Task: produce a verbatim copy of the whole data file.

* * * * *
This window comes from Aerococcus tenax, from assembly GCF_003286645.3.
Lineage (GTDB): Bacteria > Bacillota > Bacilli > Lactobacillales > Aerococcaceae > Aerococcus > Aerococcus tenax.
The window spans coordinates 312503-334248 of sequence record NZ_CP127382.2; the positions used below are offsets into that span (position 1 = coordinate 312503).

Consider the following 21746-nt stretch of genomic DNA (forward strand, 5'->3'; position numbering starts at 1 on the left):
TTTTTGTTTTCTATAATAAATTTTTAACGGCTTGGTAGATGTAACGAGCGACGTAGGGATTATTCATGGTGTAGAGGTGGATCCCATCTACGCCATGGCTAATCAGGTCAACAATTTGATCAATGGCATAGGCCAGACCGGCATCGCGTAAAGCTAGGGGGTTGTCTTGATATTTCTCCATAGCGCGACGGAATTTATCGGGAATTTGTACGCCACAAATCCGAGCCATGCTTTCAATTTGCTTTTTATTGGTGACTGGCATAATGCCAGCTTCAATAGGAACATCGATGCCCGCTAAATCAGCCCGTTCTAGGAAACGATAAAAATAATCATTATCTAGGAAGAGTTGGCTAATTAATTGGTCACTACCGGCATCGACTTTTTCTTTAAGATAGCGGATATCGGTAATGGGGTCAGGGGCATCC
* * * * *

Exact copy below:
This window comes from Aerococcus tenax, from assembly GCF_003286645.3.
Lineage (GTDB): Bacteria > Bacillota > Bacilli > Lactobacillales > Aerococcaceae > Aerococcus > Aerococcus tenax.
The window spans coordinates 312503-334248 of sequence record NZ_CP127382.2; the positions used below are offsets into that span (position 1 = coordinate 312503).

Consider the following 21746-nt stretch of genomic DNA (forward strand, 5'->3'; position numbering starts at 1 on the left):
TTTTTGTTTTCTATAATAAATTTTTAACGGCTTGGTAGATGTAACGAGCGACGTAGGGATTATTCATGGTGTAGAGGTGGATCCCATCTACGCCATGGCTAATCAGGTCAACAATTTGATCAATGGCATAGGCCAGACCGGCATCGCGTAAAGCTAGGGGGTTGTCTTGATATTTCTCCATAGCGCGACGGAATTTATCGGGAATTTGTACGCCACAAATCCGAGCCATGCTTTCAATTTGCTTTTTATTGGTGACTGGCATAATGCCAGCTTCAATAGGAACATCGATGCCCGCTAAATCAGCCCGTTCTAGGAAACGATAAAAATAATCATTATCTAGGAAGAGTTGGCTAATTAATTGGTCACTACCGGCATCGACTTTTTCTTTAAGATAGCGGATATCGGTAATGGGGTCAGGGGCATCC